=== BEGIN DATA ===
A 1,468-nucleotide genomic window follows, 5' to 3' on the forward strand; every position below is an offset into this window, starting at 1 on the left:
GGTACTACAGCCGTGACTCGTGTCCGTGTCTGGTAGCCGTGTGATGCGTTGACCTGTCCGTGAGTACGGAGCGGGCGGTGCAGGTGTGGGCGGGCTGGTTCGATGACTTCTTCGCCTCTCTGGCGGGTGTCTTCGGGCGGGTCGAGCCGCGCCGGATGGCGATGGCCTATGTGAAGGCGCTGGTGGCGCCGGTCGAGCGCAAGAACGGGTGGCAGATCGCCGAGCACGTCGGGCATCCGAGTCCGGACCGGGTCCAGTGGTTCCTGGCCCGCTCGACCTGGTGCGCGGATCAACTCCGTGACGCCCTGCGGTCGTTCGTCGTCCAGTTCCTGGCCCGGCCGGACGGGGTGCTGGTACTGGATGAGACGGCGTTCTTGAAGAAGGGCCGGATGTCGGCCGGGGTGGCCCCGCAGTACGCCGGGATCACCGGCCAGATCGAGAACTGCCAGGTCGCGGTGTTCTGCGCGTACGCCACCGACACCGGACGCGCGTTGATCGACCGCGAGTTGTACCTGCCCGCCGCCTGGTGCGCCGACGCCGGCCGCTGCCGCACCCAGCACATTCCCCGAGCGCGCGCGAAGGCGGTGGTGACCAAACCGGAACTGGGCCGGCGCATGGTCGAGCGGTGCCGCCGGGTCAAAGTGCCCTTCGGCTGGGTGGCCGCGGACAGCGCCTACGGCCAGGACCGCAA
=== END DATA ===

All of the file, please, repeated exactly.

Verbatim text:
A 1,468-nucleotide genomic window follows, 5' to 3' on the forward strand; every position below is an offset into this window, starting at 1 on the left:
GGTACTACAGCCGTGACTCGTGTCCGTGTCTGGTAGCCGTGTGATGCGTTGACCTGTCCGTGAGTACGGAGCGGGCGGTGCAGGTGTGGGCGGGCTGGTTCGATGACTTCTTCGCCTCTCTGGCGGGTGTCTTCGGGCGGGTCGAGCCGCGCCGGATGGCGATGGCCTATGTGAAGGCGCTGGTGGCGCCGGTCGAGCGCAAGAACGGGTGGCAGATCGCCGAGCACGTCGGGCATCCGAGTCCGGACCGGGTCCAGTGGTTCCTGGCCCGCTCGACCTGGTGCGCGGATCAACTCCGTGACGCCCTGCGGTCGTTCGTCGTCCAGTTCCTGGCCCGGCCGGACGGGGTGCTGGTACTGGATGAGACGGCGTTCTTGAAGAAGGGCCGGATGTCGGCCGGGGTGGCCCCGCAGTACGCCGGGATCACCGGCCAGATCGAGAACTGCCAGGTCGCGGTGTTCTGCGCGTACGCCACCGACACCGGACGCGCGTTGATCGACCGCGAGTTGTACCTGCCCGCCGCCTGGTGCGCCGACGCCGGCCGCTGCCGCACCCAGCACATTCCCCGAGCGCGCGCGAAGGCGGTGGTGACCAAACCGGAACTGGGCCGGCGCATGGTCGAGCGGTGCCGCCGGGTCAAAGTGCCCTTCGGCTGGGTGGCCGCGGACAGCGCCTACGGCCAGGACCGCAA